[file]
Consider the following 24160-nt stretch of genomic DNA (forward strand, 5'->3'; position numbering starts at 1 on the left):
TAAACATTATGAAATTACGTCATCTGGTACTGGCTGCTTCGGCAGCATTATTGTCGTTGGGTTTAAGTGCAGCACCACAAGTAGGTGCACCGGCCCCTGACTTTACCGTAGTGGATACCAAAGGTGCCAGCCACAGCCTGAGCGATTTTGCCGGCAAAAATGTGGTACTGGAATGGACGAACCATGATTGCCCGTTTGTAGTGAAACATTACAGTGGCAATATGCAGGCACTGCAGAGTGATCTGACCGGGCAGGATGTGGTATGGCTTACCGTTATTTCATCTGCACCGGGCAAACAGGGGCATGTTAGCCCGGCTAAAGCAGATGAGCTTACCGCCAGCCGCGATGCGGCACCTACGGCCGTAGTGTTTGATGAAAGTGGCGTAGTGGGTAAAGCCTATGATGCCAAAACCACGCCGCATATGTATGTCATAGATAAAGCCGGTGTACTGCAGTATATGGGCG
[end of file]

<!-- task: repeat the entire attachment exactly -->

Consider the following 24160-nt stretch of genomic DNA (forward strand, 5'->3'; position numbering starts at 1 on the left):
TAAACATTATGAAATTACGTCATCTGGTACTGGCTGCTTCGGCAGCATTATTGTCGTTGGGTTTAAGTGCAGCACCACAAGTAGGTGCACCGGCCCCTGACTTTACCGTAGTGGATACCAAAGGTGCCAGCCACAGCCTGAGCGATTTTGCCGGCAAAAATGTGGTACTGGAATGGACGAACCATGATTGCCCGTTTGTAGTGAAACATTACAGTGGCAATATGCAGGCACTGCAGAGTGATCTGACCGGGCAGGATGTGGTATGGCTTACCGTTATTTCATCTGCACCGGGCAAACAGGGGCATGTTAGCCCGGCTAAAGCAGATGAGCTTACCGCCAGCCGCGATGCGGCACCTACGGCCGTAGTGTTTGATGAAAGTGGCGTAGTGGGTAAAGCCTATGATGCCAAAACCACGCCGCATATGTATGTCATAGATAAAGCCGGTGTACTGCAGTATATGGGCG